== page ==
THEATRE / Hearing aid: Paul Taylor on Richard Norton-Taylor's Half the Picture at the Tricycle

In a manner rather different from that of Alan Clark, Richard Norton-Taylor has been 'economical with the actualite'. He's compressed into a mere two hours' traffic of the stage the 400-odd hours of the Scott Inquiry, set up by John Major in November to inquire into whether the Government had connived to breach its own regulations regarding arms sales to Iraq and then put the freedom of innocent men at risk by concealing its actions via Public Interest Immunity Certificates. The result of these editing labours is a powerful, concentrated piece which works not just as a devastating argument for the reform of Whitehall and its smug culture of secrecy, but also in theatrical terms. It fleshes out through body language and shifts of tone (beautifully caught by Nicolas Kent's cast) the subtext of social and psychological gamesmanship that underlay these hearings.

It's an evening that generates a lot of laughter, giving us access to a conceptually cock-eyed Lewis Carroll world, where, as Jeremy Clyde's suitably self-amused and flirtatious Alan Clark admits when speaking of the change of policy on arms sales, some ministers had convinced themselves that 'because something had not been announced it could not have happened'. It's a world where the stonily superior Tristan Garel-Jones (Robert East) can admit, without a trace of intellectual or moral compunction, that the word 'unquantifiable' in the key phrase about the degrees of damage to the public interest needed for an Immunity Certificate, could mean either very large 'or else minuscule'.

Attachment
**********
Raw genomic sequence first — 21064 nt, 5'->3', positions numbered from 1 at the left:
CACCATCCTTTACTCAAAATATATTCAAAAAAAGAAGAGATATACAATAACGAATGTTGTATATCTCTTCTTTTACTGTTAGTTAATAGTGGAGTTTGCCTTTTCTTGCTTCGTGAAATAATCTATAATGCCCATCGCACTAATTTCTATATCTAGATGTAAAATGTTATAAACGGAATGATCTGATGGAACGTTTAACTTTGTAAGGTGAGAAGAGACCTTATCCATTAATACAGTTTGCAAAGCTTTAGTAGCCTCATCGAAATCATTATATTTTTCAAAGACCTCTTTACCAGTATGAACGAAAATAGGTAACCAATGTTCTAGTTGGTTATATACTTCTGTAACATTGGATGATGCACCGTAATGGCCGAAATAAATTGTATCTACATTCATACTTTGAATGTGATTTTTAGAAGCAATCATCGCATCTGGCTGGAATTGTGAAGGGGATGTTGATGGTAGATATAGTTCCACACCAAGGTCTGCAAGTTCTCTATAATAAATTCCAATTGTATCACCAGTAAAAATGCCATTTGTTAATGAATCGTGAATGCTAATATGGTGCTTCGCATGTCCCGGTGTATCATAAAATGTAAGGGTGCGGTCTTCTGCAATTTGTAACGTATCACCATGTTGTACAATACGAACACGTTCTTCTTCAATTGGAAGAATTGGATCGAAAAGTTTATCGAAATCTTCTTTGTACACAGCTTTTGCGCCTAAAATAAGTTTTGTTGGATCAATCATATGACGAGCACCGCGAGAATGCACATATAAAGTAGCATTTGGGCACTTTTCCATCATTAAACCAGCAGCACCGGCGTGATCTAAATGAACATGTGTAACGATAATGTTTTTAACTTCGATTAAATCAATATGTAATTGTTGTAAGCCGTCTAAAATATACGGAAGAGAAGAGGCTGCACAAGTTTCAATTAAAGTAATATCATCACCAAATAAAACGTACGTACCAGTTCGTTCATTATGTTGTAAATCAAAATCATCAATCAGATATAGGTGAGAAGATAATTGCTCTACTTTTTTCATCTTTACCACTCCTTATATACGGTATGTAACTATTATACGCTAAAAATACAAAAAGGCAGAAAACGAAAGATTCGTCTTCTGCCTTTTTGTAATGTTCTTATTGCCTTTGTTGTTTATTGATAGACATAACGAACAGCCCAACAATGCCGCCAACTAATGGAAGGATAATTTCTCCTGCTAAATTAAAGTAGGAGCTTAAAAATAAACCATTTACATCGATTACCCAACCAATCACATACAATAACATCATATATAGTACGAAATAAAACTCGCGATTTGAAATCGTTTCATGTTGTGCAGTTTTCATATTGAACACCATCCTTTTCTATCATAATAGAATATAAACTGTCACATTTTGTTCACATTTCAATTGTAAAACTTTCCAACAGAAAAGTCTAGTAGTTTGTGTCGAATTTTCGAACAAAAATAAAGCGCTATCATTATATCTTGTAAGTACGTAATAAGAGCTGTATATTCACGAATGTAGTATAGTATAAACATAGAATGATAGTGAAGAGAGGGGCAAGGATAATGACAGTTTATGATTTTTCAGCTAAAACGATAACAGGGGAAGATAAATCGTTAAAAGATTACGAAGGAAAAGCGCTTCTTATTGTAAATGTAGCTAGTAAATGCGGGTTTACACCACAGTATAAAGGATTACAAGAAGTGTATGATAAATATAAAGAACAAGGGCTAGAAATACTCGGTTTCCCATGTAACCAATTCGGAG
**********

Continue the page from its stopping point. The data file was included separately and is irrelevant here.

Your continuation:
Our laughter is uncomfortably revealing, though, as is the significant way a number of people giving evidence endeavour to engage Scott and his barrister-inquisitor Presiley Baxendale (splendid Jan Chappell) in collusive, brainy banter. This outrage at administrative malpractices is offset by our incorrigible fondness for the piquancies of twisted thinking.

To pull you up short and remind you that there's a world outside this rarefied courtroom where lives were drastically affected by decisions, the action is punctuated by a series of monologues written by John McGrath and put into the mouths of (among others) a Matrix Churchill employee, a beleaguered Kurd, a Saddam-supporting Arab, etc. For the most part, though, the heavy- handed representativeness of these figures makes them the weakest aspect of the evening. Only the soliloquy by Paul Henderson, the managing director of the firm, comes over as the utterance of a fully fledged person who can leave you with mixed feelings.

The parting shot to the Inquiry given by Mrs Thatcher (Disdain graciously suffering on a Monument in Sylvia Syms' sublimely comic portrayal) is that 'I fear there will be much grammar to be corrected'. This production convinces you that there are many things which could do with correcting first, not least the restrictions that prevented us from seeing these hearings every evening on television.

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In yesterday's review of 'The Lady from the Sea' at the West Yorkshire Playhouse in Leeds, we stated that it closed on 16 June. It actually runs to 16 July.

(Photograph omitted)